Here's the d'var Torah I wrote for this week's portion back in 2006, originally published at the now-defunct Radical Torah.
Parashat Tetzaveh continues our immersion in Judaism 1.0. Last week we waded through elaborate description of how to stitch the threefold tent for the portable mishkan; this week we're drenched in details of the priestly garments for Aaron and his sons.
The minutiae of this week's portion may seen distant from our post-sacrificial liturgical lives. But that casual shrug -- "this bears no resemblance to the Judaism I know and love; this is foreign to me" -- is facile. Anyone who wears a tallit for prayer knows what difference a piece of cloth can make.
Praying bare-shouldered and praying wrapped in my tallit feel different. At the most recent yarzheit of my grandfather Isaac (of blessed memory) I davvened wrapped in his tallit -- old blue and white silk, instead of my rectangle of cream-colored hand-loomed cloth -- and that felt different still.
Even though I believe that God enfolds me at all times, and that the words of my mouth and the meditations of my heart matter more than what kind of clothes or shoes I wear to shul, there's something about that particular piece of cloth that changes the way I feel when I pray.
The tallit isn't an essential rung on the ladder to God -- in some fundamental sense there's no ladder, really; God's always right here -- but often it feels like it is. The deepest part of me may be in a constant state of devekut (cleaving-to-God), but the worldly parts of me forget that again and again. Taking my tallit from its case, respectfully kissing the yoke of the collar, wrapping it briefly around me so that the world is blocked out, settling it around my shoulders -- that act centers me. It helps prepare me for prayer. And sometimes it helps me feel like my prayers are reaching farther toward God.
Without my tallit, I'm more easily distracted in prayer. And if the little sounds and sights of my shul can tug my attention away from the Holy Blessed One, how much more so might the bellowing of yearlings or the thick odor of incense have distracted Aaron? Wearing something special, a consecrated garment or family heirloom tallit, doesn't guarantee perfect kavvanah (focus/mindfulness) -- but it's a good step in that direction. We're human; we're flawed; we forget. Aaron's fancy vestments, so lovingly described in this week's portion, reminded him of what mattered -- just as our tallesim remind us, today.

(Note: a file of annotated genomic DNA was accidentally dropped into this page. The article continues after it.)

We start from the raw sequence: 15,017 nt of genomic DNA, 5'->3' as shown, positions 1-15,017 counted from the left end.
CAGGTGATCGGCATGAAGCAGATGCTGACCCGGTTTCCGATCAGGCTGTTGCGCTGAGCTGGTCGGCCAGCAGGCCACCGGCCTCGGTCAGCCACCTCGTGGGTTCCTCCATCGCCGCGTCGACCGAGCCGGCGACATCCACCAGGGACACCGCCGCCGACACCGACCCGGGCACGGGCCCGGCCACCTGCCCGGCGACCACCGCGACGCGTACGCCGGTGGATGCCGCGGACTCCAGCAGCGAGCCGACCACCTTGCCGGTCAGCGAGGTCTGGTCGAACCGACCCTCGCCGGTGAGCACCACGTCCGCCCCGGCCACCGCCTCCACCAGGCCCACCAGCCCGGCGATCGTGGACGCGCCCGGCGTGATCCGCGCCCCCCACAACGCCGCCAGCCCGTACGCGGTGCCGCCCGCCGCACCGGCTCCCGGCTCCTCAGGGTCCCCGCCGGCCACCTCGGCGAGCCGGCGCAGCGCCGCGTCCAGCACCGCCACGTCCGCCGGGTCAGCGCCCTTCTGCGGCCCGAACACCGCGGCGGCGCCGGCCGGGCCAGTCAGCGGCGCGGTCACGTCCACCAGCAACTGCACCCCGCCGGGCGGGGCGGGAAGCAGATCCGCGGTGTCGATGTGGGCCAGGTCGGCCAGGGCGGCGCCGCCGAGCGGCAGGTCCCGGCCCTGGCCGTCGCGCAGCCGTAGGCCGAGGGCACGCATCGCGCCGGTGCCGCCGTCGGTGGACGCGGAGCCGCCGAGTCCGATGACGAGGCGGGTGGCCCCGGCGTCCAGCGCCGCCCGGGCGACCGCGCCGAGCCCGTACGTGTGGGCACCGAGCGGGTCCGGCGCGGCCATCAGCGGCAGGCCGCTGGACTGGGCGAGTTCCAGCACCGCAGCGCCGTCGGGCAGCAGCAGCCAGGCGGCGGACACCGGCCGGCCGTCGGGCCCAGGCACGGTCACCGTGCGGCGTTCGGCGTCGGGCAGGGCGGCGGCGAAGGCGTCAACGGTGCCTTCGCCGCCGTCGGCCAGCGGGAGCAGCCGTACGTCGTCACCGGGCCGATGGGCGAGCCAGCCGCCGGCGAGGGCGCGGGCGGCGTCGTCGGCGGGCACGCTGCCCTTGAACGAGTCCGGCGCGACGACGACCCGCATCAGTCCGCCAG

This week's Torah portion feels like a continuation of last week's portion. The same words recur: crimson, blue, purple. Linen. Gold. Indeed, Aaron's holy vestments are a visual echo of the holy space the Israelites have just been commanded to build. But the designs are different. Where the innermost layer of the Mishkan tent featured a woven design of two cherubim, we're not told what designwork appears on Aaron's ephod. What we are told is that Aaron's vestments feature stones inscribed with the names of the Israelite peoples. What does the difference tell us?
In the holy place the Israelites are to build, the central image is of the I-Thou relationship. In the way the cherubim face each other always, we learn something about the essential posture required for connecting with God.
But when it comes to the High Priest -- the one, according to the old system, uniquely qualified to connect with God on the people's behalf -- the imagery serves to remind him (and, by extension, us) of the importance of community. Aaron may seek the I-Thou relationship the cherubim model, but he's never only speaking for himself. He wears the names of the Israelite tribes in order that he might never forget for whom he serves.
Today we prize autonomy, in our religious lives as in our secular ones. We may each feel responsible for forging our own connection with God, and there's a lot to be said for that kind of spiritual empowerment. But what if we made a conscious effort to think of our tallitot as analogues to Aaron's holy garments? What if we imagined the names of every family in the greater Jewish community woven into the fabric of our prayer shawls? How would that change the way we think about communal worship and individual prayer -- and about our responsibility to pray not only for ourselves, but for the larger family of which we are part?